POMD Methodology




How to apply POMD in clinical practice?




POMD can be applied in any clinical setting or specialty, as long as the clinician has access to the necessary data and tools. The basic steps of POMD are:


  • Identify the problems. The first step is to identify the problems that need to be solved. These can be derived from the chief complaint, the history, the physical examination, or any other source of information. The problems should be stated in clear and specific terms, such as "chest pain", "fever", "anemia", etc.



  • Define the data. The second step is to define the data that are relevant to each problem. These can include signs, symptoms, laboratory tests, imaging studies, etc. The data should be organized in a logical and consistent way, such as by system, by organ, by time, etc.



  • Analyze the data. The third step is to analyze the data for each problem. This involves generating and testing hypotheses about the possible causes or explanations of the problem. The hypotheses should be based on medical knowledge and evidence, and should be ranked according to their likelihood or probability.



  • Make a diagnosis. The fourth step is to make a diagnosis for each problem. This involves selecting the most likely or best hypothesis from the list, based on the available data and criteria. The diagnosis should be stated in precise and accurate terms, such as "acute myocardial infarction", "viral meningitis", "iron deficiency anemia", etc.



  • Plan an action. The fifth step is to plan an action for each problem. This involves deciding what to do next to solve or manage the problem. The action can include further investigations, treatments, referrals, follow-ups, etc. The action should be based on the best available evidence and guidelines, and should take into account the patient's preferences and values.



  • Evaluate the outcome. The sixth step is to evaluate the outcome of each action. This involves comparing the initial data with the follow-up data, and assessing whether the action has been successful or not. The outcome should be measured by objective and subjective indicators, such as laboratory results, symptoms relief, quality of life, etc.



What are the tools and resources for POMD?




To apply POMD effectively, clinicians need to have access to various tools and resources that can help them collect, organize, analyze, and communicate clinical data. Some of these tools and resources are:


  • Clinical forms and templates. These are standardized documents that help clinicians record and structure their findings and reasoning in a consistent way. They can include problem lists, SOAP notes (subjective-objective-assessment-plan), progress notes, discharge summaries, etc.



  • Clinical databases and software. These are electronic systems that help clinicians store and retrieve clinical data in a convenient way. They can include electronic health records (EHR), decision support systems (DSS), clinical calculators, etc.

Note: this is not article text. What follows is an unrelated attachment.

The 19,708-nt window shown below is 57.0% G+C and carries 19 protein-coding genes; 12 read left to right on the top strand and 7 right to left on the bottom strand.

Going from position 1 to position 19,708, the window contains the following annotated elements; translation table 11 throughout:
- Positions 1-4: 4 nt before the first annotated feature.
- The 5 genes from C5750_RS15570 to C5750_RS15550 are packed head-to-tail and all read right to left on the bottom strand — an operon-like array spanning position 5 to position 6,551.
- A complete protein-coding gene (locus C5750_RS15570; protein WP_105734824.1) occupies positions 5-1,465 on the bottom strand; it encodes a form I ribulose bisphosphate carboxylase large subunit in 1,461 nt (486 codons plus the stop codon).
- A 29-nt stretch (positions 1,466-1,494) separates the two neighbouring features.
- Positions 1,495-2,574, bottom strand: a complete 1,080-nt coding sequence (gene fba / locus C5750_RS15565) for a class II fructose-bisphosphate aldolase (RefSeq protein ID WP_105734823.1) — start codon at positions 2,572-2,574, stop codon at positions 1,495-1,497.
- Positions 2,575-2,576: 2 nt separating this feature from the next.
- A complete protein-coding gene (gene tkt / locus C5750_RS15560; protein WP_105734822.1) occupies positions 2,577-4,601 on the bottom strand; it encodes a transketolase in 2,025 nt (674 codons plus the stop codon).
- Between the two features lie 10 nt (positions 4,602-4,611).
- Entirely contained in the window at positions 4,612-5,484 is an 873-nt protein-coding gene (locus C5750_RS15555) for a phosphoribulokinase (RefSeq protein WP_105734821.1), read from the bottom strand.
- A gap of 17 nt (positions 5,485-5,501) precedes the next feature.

• Clinical guidelines and protocols. These are evidence-based recommendations that help clinicians make informed decisions about diagnosis and management of specific conditions or situations. They can include clinical practice guidelines (CPG), algorithms, flowcharts, checklists, etc.



POMD Examples




How to use POMD for common clinical problems?




To illustrate how to use POMD for common clinical problems, let us consider a simple example of a patient presenting with chest pain. Here is how we can apply the steps of POMD:


  • Identify the problem. The problem is chest pain.



Define the data. The data are the following:


  • Subjective data: The patient is a 55-year-old male smoker who complains of sudden onset of severe retrosternal chest pain radiating to the left arm and jaw, associated with dyspnea, diaphoresis, and nausea. The pain started 30 minutes ago while he was mowing the lawn and did not improve with rest or nitroglycerin.



  • Objective data: The patient has a blood pressure of 180/110 mmHg, a pulse of 120 beats per minute, a respiratory rate of 24 breaths per minute, and an oxygen saturation of 92% on room air. His physical examination is remarkable for cold and clammy skin, crackles at the lung bases, and an S4 gallop. His electrocardiogram shows ST segment elevation in leads V1-V6 and aVL.




  • Analyze the data. The data suggest that the patient has an acute coronary syndrome (ACS), most likely a ST segment elevation myocardial infarction (STEMI). The differential diagnosis includes other causes of chest pain such as pulmonary embolism, aortic dissection, pericarditis, esophageal spasm, etc. However, these are less likely given the patient's risk factors, history, and findings.